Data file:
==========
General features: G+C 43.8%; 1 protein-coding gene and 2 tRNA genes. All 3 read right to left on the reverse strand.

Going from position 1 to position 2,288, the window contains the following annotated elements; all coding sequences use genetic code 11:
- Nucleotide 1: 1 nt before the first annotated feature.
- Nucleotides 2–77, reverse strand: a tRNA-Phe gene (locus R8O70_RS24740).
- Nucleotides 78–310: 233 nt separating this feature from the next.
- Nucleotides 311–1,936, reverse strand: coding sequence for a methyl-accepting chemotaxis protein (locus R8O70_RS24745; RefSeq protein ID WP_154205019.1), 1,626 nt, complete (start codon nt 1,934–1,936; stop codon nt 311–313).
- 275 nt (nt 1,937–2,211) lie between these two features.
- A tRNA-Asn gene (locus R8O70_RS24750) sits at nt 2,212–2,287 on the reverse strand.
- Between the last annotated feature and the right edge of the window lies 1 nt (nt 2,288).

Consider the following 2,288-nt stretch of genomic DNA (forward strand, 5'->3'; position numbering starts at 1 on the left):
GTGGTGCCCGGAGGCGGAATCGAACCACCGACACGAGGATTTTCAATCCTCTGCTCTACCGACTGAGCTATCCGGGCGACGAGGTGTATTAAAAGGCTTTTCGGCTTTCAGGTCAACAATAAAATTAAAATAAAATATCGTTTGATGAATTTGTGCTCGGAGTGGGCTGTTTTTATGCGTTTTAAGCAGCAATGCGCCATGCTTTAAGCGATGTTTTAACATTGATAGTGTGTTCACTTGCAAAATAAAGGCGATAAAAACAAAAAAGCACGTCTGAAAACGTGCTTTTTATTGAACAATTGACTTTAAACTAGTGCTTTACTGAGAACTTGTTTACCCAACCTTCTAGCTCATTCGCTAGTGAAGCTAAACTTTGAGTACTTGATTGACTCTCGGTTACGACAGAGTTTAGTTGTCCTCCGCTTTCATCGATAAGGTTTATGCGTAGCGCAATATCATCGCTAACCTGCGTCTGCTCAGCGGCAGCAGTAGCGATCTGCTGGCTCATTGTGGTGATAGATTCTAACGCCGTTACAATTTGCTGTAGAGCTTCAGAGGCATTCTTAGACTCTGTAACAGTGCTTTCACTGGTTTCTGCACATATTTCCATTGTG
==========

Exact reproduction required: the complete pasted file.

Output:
General features: G+C 43.8%; 1 protein-coding gene and 2 tRNA genes. All 3 read right to left on the reverse strand.

Going from position 1 to position 2,288, the window contains the following annotated elements; all coding sequences use genetic code 11:
- Nucleotide 1: 1 nt before the first annotated feature.
- Nucleotides 2–77, reverse strand: a tRNA-Phe gene (locus R8O70_RS24740).
- Nucleotides 78–310: 233 nt separating this feature from the next.
- Nucleotides 311–1,936, reverse strand: coding sequence for a methyl-accepting chemotaxis protein (locus R8O70_RS24745; RefSeq protein ID WP_154205019.1), 1,626 nt, complete (start codon nt 1,934–1,936; stop codon nt 311–313).
- 275 nt (nt 1,937–2,211) lie between these two features.
- A tRNA-Asn gene (locus R8O70_RS24750) sits at nt 2,212–2,287 on the reverse strand.
- Between the last annotated feature and the right edge of the window lies 1 nt (nt 2,288).

Consider the following 2,288-nt stretch of genomic DNA (forward strand, 5'->3'; position numbering starts at 1 on the left):
GTGGTGCCCGGAGGCGGAATCGAACCACCGACACGAGGATTTTCAATCCTCTGCTCTACCGACTGAGCTATCCGGGCGACGAGGTGTATTAAAAGGCTTTTCGGCTTTCAGGTCAACAATAAAATTAAAATAAAATATCGTTTGATGAATTTGTGCTCGGAGTGGGCTGTTTTTATGCGTTTTAAGCAGCAATGCGCCATGCTTTAAGCGATGTTTTAACATTGATAGTGTGTTCACTTGCAAAATAAAGGCGATAAAAACAAAAAAGCACGTCTGAAAACGTGCTTTTTATTGAACAATTGACTTTAAACTAGTGCTTTACTGAGAACTTGTTTACCCAACCTTCTAGCTCATTCGCTAGTGAAGCTAAACTTTGAGTACTTGATTGACTCTCGGTTACGACAGAGTTTAGTTGTCCTCCGCTTTCATCGATAAGGTTTATGCGTAGCGCAATATCATCGCTAACCTGCGTCTGCTCAGCGGCAGCAGTAGCGATCTGCTGGCTCATTGTGGTGATAGATTCTAACGCCGTTACAATTTGCTGTAGAGCTTCAGAGGCATTCTTAGACTCTGTAACAGTGCTTTCACTGGTTTCTGCACATATTTCCATTGTG